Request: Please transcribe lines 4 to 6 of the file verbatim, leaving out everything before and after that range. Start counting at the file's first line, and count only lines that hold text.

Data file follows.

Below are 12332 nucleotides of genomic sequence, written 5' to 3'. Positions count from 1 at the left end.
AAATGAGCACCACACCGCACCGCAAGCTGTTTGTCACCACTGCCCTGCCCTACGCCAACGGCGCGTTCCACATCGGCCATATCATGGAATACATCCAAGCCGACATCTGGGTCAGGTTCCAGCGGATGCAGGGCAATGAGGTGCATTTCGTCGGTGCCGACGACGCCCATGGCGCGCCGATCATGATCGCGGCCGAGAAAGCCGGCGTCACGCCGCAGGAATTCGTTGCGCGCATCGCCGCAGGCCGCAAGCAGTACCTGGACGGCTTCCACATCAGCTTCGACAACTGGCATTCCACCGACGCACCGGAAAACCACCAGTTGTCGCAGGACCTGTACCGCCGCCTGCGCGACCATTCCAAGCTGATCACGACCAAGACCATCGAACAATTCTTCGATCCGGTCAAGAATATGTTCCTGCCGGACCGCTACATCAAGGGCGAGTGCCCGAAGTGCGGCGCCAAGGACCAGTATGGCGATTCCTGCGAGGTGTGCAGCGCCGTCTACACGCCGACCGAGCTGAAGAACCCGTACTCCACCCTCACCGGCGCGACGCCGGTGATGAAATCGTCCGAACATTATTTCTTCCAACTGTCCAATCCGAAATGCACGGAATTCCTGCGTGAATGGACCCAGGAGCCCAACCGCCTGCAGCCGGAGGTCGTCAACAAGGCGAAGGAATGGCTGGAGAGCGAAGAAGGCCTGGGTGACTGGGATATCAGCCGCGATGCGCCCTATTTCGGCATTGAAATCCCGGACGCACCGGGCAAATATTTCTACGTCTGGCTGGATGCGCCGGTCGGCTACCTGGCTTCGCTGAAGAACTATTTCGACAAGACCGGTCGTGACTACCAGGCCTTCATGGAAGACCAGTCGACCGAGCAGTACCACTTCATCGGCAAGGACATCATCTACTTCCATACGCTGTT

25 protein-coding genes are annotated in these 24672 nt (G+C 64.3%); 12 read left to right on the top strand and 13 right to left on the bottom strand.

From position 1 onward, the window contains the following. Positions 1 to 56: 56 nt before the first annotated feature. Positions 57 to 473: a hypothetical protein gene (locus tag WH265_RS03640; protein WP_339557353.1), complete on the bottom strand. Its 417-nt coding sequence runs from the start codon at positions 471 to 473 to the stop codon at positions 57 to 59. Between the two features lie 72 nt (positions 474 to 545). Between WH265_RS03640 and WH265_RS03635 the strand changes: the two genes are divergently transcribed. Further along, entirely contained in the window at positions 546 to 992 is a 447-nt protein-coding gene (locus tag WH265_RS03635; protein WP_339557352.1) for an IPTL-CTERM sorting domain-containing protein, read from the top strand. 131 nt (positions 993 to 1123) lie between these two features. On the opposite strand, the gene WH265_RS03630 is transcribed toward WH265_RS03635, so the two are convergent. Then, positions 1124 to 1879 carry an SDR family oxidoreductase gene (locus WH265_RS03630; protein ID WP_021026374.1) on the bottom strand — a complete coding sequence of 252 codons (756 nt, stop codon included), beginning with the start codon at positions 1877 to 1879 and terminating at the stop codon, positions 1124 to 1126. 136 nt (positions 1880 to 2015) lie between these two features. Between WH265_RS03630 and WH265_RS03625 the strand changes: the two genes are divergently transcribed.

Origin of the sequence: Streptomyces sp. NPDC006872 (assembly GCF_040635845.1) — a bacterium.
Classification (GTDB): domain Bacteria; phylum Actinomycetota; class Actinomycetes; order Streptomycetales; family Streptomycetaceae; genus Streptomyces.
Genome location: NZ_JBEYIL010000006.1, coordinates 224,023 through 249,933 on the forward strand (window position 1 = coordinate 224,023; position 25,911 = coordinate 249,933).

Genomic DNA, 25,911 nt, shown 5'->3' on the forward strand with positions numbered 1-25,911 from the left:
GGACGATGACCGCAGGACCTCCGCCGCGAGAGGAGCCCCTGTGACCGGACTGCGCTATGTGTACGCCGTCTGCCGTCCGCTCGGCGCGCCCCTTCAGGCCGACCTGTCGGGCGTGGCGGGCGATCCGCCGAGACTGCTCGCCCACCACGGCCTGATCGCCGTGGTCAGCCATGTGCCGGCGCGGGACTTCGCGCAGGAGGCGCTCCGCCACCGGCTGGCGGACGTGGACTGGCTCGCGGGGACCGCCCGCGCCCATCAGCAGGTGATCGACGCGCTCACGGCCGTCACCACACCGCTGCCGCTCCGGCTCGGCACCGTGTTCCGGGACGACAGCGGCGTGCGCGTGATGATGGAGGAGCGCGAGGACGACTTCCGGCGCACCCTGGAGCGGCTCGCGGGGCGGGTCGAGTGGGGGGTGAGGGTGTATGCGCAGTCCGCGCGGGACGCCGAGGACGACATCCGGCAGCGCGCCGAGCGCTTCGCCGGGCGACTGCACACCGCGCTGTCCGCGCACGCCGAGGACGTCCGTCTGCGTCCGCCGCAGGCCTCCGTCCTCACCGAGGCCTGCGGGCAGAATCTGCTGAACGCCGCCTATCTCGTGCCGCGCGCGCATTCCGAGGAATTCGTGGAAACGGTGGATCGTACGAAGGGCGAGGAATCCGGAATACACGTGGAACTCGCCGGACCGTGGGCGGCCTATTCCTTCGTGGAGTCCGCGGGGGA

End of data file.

From position 1 onward, the window contains the following. Positions 1 to 56: 56 nt before the first annotated feature. Positions 57 to 473: a hypothetical protein gene (locus tag WH265_RS03640; protein WP_339557353.1), complete on the bottom strand. Its 417-nt coding sequence runs from the start codon at positions 471 to 473 to the stop codon at positions 57 to 59. Between the two features lie 72 nt (positions 474 to 545). Between WH265_RS03640 and WH265_RS03635 the strand changes: the two genes are divergently transcribed. Further along, entirely contained in the window at positions 546 to 992 is a 447-nt protein-coding gene (locus tag WH265_RS03635; protein WP_339557352.1) for an IPTL-CTERM sorting domain-containing protein, read from the top strand. 131 nt (positions 993 to 1123) lie between these two features. On the opposite strand, the gene WH265_RS03630 is transcribed toward WH265_RS03635, so the two are convergent. Then, positions 1124 to 1879 carry an SDR family oxidoreductase gene (locus WH265_RS03630; protein ID WP_021026374.1) on the bottom strand — a complete coding sequence of 252 codons (756 nt, stop codon included), beginning with the start codon at positions 1877 to 1879 and terminating at the stop codon, positions 1124 to 1126. 136 nt (positions 1880 to 2015) lie between these two features. Between WH265_RS03630 and WH265_RS03625 the strand changes: the two genes are divergently transcribed.

Origin of the sequence: Streptomyces sp. NPDC006872 (assembly GCF_040635845.1) — a bacterium.
Classification (GTDB): domain Bacteria; phylum Actinomycetota; class Actinomycetes; order Streptomycetales; family Streptomycetaceae; genus Streptomyces.